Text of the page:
The husband of the Pakistani Catholic woman who was recently acquitted of blasphemy charges is asking several Western nations to provide asylum for his family, whom he says is in danger of death.

In a video message, Ashiq Masih requested asylum for his family from the U.S., Canada, and the UK. His wife, Asia Bibi, had her death sentence overturned in a high-profile case last week, but riots following the verdict have endangered the lives of the entire family, Masih said.

Bibi was previously found guilty of making disparaging comments against the Islamic Prophet Muhammad during an argument with some neighbors. In 2010, she was convicted of blasphemy and sentenced to death by hanging. Defaming Muhammad carries a mandatory death sentence in Pakistan.

After the Pakistan Supreme Court overturned verdict on Oct. 31, noting Bibi was free to leave the prison, violent protests erupted throughout the predominantly Muslim country.

In a move to appease the riots, the government made an agreement with the Tehreek-e-Labaik Pakistan (TLP), the Islamist political party which coordinated protests against Bibi’s release.

The agreement requested an end to the protests in exchange for the government to review the acquittal and add her name to the country’s “exit control list,” which would bar her from the leaving the country. Several arrested protestors were also released.

Bibi is no longer allowed to the leave the jail, but her security has reportedly increased, and she is being kept in an undisclosed location.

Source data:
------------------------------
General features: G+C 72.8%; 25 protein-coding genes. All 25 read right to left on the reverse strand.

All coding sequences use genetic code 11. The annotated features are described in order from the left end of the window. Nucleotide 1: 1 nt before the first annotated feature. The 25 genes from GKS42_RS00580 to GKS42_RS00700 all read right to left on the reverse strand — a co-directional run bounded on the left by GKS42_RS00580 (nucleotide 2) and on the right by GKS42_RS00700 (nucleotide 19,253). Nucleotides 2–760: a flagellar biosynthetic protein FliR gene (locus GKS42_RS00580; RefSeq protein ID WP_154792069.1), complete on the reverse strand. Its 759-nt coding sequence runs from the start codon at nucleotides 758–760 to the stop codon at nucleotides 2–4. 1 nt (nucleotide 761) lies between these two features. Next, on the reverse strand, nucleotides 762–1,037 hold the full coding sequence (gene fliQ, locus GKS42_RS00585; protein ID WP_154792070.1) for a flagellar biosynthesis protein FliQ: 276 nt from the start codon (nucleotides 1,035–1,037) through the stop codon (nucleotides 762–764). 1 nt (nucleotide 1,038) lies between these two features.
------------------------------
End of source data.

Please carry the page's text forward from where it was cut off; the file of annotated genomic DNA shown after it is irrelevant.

Masih told German broadcaster DW that the agreement has sparked fear in his family, noting they have consistently changed locations to hide during this dangerous time. Bibi’s lawyers, Saif Mulook, fled the country on Saturday.

“The agreement has sent a shiver down my spine. My family is frightened, my relatives are frightened and my friends are also frightened. This agreement should never have been struck,” he said.

He expressed worry that the review of the verdict could be influenced by outside forces, who are heavily pressuring the court to convict Bibi.

“Now during the review petition, the clerics might gather outside the Supreme Court and try to influence the verdict. It is wrong to set a precedent in which you pile pressure onto the judiciary,” he said. “I went to session court, where I could see that the judge was under tremendous pressure to convict Asia.”

“My wife, Asia Bibi, has already suffered greatly. She has spent 10 years in jail. The verdict of the Supreme Court had created a ray of hope; we were excited that we would meet her soon,” he added.

Bibi was accused of making derogatory comments about Muhammad in 2009, when an argument broke out between her and some other farm workers when they were harvesting berries.

The argument stemmed from Bibi taking a drink from a cup of water which previously had been used by Muslims. An onlooker informed her that she could not do so, as she was “unclean” due to her faith. An argument ensued, and Bibi was then reported to Muslim clerics.

According to the BBC, Bibi was later attacked at her home, where she confessed to blasphemy, her accusers said. However, the Supreme Court said this was inadmissible evidence, as her confession was spoken in front of a mob who threatened to kill her.

Although the government has never executed a person under the blasphemy law, accusations alone have inspired mob and vigilante violence.

Blasphemy laws are reportedly used to settle scores or to persecute religious minorities. Many of those accused of blasphemy are murdered, and advocates of changing the law are also targeted by violence.

“The situation is dangerous for Asia. I feel that her life is not secure,” Masih told DW.